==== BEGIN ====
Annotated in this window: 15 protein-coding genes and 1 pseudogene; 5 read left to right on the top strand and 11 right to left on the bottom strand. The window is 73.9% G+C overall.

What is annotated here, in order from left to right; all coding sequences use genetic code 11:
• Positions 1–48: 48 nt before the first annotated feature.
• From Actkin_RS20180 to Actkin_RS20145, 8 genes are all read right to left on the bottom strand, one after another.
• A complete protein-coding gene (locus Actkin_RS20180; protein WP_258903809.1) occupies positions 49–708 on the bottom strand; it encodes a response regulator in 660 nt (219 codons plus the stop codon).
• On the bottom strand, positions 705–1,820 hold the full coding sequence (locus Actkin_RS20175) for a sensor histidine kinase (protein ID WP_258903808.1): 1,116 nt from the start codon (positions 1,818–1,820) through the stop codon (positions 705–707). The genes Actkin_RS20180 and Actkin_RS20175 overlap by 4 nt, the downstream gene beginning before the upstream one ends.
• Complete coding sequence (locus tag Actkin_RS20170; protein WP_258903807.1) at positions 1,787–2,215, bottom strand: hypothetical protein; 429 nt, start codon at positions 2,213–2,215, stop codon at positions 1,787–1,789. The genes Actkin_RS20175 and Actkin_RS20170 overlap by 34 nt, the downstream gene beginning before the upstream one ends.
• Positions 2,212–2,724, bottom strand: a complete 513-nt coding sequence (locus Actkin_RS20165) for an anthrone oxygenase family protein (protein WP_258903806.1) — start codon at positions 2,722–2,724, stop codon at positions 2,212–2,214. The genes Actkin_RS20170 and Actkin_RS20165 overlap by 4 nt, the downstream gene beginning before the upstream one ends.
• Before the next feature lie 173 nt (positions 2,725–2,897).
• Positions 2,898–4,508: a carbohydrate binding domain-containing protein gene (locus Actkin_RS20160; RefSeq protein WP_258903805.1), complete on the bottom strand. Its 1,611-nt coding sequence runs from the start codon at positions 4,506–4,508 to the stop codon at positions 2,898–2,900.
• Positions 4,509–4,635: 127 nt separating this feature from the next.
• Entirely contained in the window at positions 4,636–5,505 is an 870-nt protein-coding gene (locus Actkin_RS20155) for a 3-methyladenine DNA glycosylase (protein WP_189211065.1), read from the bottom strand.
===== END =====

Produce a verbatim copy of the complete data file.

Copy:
Annotated in this window: 15 protein-coding genes and 1 pseudogene; 5 read left to right on the top strand and 11 right to left on the bottom strand. The window is 73.9% G+C overall.

What is annotated here, in order from left to right; all coding sequences use genetic code 11:
• Positions 1–48: 48 nt before the first annotated feature.
• From Actkin_RS20180 to Actkin_RS20145, 8 genes are all read right to left on the bottom strand, one after another.
• A complete protein-coding gene (locus Actkin_RS20180; protein WP_258903809.1) occupies positions 49–708 on the bottom strand; it encodes a response regulator in 660 nt (219 codons plus the stop codon).
• On the bottom strand, positions 705–1,820 hold the full coding sequence (locus Actkin_RS20175) for a sensor histidine kinase (protein ID WP_258903808.1): 1,116 nt from the start codon (positions 1,818–1,820) through the stop codon (positions 705–707). The genes Actkin_RS20180 and Actkin_RS20175 overlap by 4 nt, the downstream gene beginning before the upstream one ends.
• Complete coding sequence (locus tag Actkin_RS20170; protein WP_258903807.1) at positions 1,787–2,215, bottom strand: hypothetical protein; 429 nt, start codon at positions 2,213–2,215, stop codon at positions 1,787–1,789. The genes Actkin_RS20175 and Actkin_RS20170 overlap by 34 nt, the downstream gene beginning before the upstream one ends.
• Positions 2,212–2,724, bottom strand: a complete 513-nt coding sequence (locus Actkin_RS20165) for an anthrone oxygenase family protein (protein WP_258903806.1) — start codon at positions 2,722–2,724, stop codon at positions 2,212–2,214. The genes Actkin_RS20170 and Actkin_RS20165 overlap by 4 nt, the downstream gene beginning before the upstream one ends.
• Before the next feature lie 173 nt (positions 2,725–2,897).
• Positions 2,898–4,508: a carbohydrate binding domain-containing protein gene (locus Actkin_RS20160; RefSeq protein WP_258903805.1), complete on the bottom strand. Its 1,611-nt coding sequence runs from the start codon at positions 4,506–4,508 to the stop codon at positions 2,898–2,900.
• Positions 4,509–4,635: 127 nt separating this feature from the next.
• Entirely contained in the window at positions 4,636–5,505 is an 870-nt protein-coding gene (locus Actkin_RS20155) for a 3-methyladenine DNA glycosylase (protein WP_189211065.1), read from the bottom strand.